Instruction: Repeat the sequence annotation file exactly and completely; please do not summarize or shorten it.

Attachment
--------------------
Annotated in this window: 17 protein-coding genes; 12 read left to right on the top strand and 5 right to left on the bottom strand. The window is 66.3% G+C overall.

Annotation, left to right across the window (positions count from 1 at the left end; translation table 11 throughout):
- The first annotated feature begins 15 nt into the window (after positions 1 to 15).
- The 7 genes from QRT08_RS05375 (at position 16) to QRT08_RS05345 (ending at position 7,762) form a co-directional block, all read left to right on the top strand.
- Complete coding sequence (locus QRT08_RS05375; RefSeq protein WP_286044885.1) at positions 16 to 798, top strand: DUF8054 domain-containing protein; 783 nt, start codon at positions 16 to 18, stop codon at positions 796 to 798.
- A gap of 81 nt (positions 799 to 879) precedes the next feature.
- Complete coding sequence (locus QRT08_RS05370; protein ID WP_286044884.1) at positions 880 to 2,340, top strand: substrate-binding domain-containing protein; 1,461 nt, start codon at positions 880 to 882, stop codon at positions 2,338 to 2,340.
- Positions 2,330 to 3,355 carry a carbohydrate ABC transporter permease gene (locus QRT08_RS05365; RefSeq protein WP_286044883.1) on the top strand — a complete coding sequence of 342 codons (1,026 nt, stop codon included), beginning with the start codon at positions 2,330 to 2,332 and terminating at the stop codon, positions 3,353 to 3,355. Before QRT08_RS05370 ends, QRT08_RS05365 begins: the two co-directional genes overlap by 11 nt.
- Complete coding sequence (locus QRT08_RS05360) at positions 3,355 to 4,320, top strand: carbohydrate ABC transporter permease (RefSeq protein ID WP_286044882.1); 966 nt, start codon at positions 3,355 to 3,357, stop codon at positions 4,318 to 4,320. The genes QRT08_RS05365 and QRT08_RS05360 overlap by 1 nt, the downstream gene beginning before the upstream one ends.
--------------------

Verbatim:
Annotated in this window: 17 protein-coding genes; 12 read left to right on the top strand and 5 right to left on the bottom strand. The window is 66.3% G+C overall.

Annotation, left to right across the window (positions count from 1 at the left end; translation table 11 throughout):
- The first annotated feature begins 15 nt into the window (after positions 1 to 15).
- The 7 genes from QRT08_RS05375 (at position 16) to QRT08_RS05345 (ending at position 7,762) form a co-directional block, all read left to right on the top strand.
- Complete coding sequence (locus QRT08_RS05375; RefSeq protein WP_286044885.1) at positions 16 to 798, top strand: DUF8054 domain-containing protein; 783 nt, start codon at positions 16 to 18, stop codon at positions 796 to 798.
- A gap of 81 nt (positions 799 to 879) precedes the next feature.
- Complete coding sequence (locus QRT08_RS05370; protein ID WP_286044884.1) at positions 880 to 2,340, top strand: substrate-binding domain-containing protein; 1,461 nt, start codon at positions 880 to 882, stop codon at positions 2,338 to 2,340.
- Positions 2,330 to 3,355 carry a carbohydrate ABC transporter permease gene (locus QRT08_RS05365; RefSeq protein WP_286044883.1) on the top strand — a complete coding sequence of 342 codons (1,026 nt, stop codon included), beginning with the start codon at positions 2,330 to 2,332 and terminating at the stop codon, positions 3,353 to 3,355. Before QRT08_RS05370 ends, QRT08_RS05365 begins: the two co-directional genes overlap by 11 nt.
- Complete coding sequence (locus QRT08_RS05360) at positions 3,355 to 4,320, top strand: carbohydrate ABC transporter permease (RefSeq protein ID WP_286044882.1); 966 nt, start codon at positions 3,355 to 3,357, stop codon at positions 4,318 to 4,320. The genes QRT08_RS05365 and QRT08_RS05360 overlap by 1 nt, the downstream gene beginning before the upstream one ends.